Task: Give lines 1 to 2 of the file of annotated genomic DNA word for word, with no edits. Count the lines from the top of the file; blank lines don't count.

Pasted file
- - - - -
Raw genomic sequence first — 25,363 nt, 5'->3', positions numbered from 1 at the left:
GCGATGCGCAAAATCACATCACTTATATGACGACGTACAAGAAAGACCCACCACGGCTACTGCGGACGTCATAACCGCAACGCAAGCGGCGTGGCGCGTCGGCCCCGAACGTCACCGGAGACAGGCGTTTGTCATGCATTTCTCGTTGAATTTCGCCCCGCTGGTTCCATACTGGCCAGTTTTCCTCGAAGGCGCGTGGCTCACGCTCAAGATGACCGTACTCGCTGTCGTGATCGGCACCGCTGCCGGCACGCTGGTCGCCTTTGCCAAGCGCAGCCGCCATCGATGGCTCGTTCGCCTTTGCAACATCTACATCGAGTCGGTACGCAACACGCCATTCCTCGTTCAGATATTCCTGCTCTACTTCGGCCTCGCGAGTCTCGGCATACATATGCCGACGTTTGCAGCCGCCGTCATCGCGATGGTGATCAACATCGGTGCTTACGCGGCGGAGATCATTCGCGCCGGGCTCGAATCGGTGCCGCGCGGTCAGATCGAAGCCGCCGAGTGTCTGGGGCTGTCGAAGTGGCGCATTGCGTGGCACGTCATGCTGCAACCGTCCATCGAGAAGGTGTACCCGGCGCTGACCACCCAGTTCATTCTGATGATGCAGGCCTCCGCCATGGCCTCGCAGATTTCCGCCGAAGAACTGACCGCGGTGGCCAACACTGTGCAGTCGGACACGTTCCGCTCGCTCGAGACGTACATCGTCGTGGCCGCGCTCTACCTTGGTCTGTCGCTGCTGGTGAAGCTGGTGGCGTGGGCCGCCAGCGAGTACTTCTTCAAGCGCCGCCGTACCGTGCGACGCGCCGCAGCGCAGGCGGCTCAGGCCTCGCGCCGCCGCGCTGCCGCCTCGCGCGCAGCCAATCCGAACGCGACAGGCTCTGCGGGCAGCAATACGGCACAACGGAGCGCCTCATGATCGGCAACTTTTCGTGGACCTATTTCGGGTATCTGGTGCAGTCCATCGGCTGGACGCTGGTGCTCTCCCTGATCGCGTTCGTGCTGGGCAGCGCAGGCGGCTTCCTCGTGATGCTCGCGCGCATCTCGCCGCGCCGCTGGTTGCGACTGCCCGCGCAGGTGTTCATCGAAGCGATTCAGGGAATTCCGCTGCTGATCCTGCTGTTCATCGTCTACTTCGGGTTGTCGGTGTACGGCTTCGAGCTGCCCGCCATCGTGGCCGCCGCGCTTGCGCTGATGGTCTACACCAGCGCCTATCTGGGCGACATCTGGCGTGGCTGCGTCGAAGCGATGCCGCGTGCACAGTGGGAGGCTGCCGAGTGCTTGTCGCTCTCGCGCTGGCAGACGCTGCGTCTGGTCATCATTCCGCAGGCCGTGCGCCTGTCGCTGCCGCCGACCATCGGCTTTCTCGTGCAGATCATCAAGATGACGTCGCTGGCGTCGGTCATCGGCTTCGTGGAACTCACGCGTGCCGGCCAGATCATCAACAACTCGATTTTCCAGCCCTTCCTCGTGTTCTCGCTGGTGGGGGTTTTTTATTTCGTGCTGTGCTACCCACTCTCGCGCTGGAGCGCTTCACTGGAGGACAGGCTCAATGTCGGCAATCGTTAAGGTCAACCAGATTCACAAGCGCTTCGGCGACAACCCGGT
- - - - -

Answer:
Raw genomic sequence first — 25,363 nt, 5'->3', positions numbered from 1 at the left:
GCGATGCGCAAAATCACATCACTTATATGACGACGTACAAGAAAGACCCACCACGGCTACTGCGGACGTCATAACCGCAACGCAAGCGGCGTGGCGCGTCGGCCCCGAACGTCACCGGAGACAGGCGTTTGTCATGCATTTCTCGTTGAATTTCGCCCCGCTGGTTCCATACTGGCCAGTTTTCCTCGAAGGCGCGTGGCTCACGCTCAAGATGACCGTACTCGCTGTCGTGATCGGCACCGCTGCCGGCACGCTGGTCGCCTTTGCCAAGCGCAGCCGCCATCGATGGCTCGTTCGCCTTTGCAACATCTACATCGAGTCGGTACGCAACACGCCATTCCTCGTTCAGATATTCCTGCTCTACTTCGGCCTCGCGAGTCTCGGCATACATATGCCGACGTTTGCAGCCGCCGTCATCGCGATGGTGATCAACATCGGTGCTTACGCGGCGGAGATCATTCGCGCCGGGCTCGAATCGGTGCCGCGCGGTCAGATCGAAGCCGCCGAGTGTCTGGGGCTGTCGAAGTGGCGCATTGCGTGGCACGTCATGCTGCAACCGTCCATCGAGAAGGTGTACCCGGCGCTGACCACCCAGTTCATTCTGATGATGCAGGCCTCCGCCATGGCCTCGCAGATTTCCGCCGAAGAACTGACCGCGGTGGCCAACACTGTGCAGTCGGACACGTTCCGCTCGCTCGAGACGTACATCGTCGTGGCCGCGCTCTACCTTGGTCTGTCGCTGCTGGTGAAGCTGGTGGCGTGGGCCGCCAGCGAGTACTTCTTCAAGCGCCGCCGTACCGTGCGACGCGCCGCAGCGCAGGCGGCTCAGGCCTCGCGCCGCCGCGCTGCCGCCTCGCGCGCAGCCAATCCGAACGCGACAGGCTCTGCGGGCAGCAATACGGCACAACGGAGCGCCTCATGATCGGCAACTTTTCGTGGACCTATTTCGGGTATCTGGTGCAGTCCATCGGCTGGACGCTGGTGCTCTCCCTGATCGCGTTCGTGCTGGGCAGCGCAGGCGGCTTCCTCGTGATGCTCGCGCGCATCTCGCCGCGCCGCTGGTTGCGACTGCCCGCGCAGGTGTTCATCGAAGCGATTCAGGGAATTCCGCTGCTGATCCTGCTGTTCATCGTCTACTTCGGGTTGTCGGTGTACGGCTTCGAGCTGCCCGCCATCGTGGCCGCCGCGCTTGCGCTGATGGTCTACACCAGCGCCTATCTGGGCGACATCTGGCGTGGCTGCGTCGAAGCGATGCCGCGTGCACAGTGGGAGGCTGCCGAGTGCTTGTCGCTCTCGCGCTGGCAGACGCTGCGTCTGGTCATCATTCCGCAGGCCGTGCGCCTGTCGCTGCCGCCGACCATCGGCTTTCTCGTGCAGATCATCAAGATGACGTCGCTGGCGTCGGTCATCGGCTTCGTGGAACTCACGCGTGCCGGCCAGATCATCAACAACTCGATTTTCCAGCCCTTCCTCGTGTTCTCGCTGGTGGGGGTTTTTTATTTCGTGCTGTGCTACCCACTCTCGCGCTGGAGCGCTTCACTGGAGGACAGGCTCAATGTCGGCAATCGTTAAGGTCAACCAGATTCACAAGCGCTTCGGCGACAACCCGGT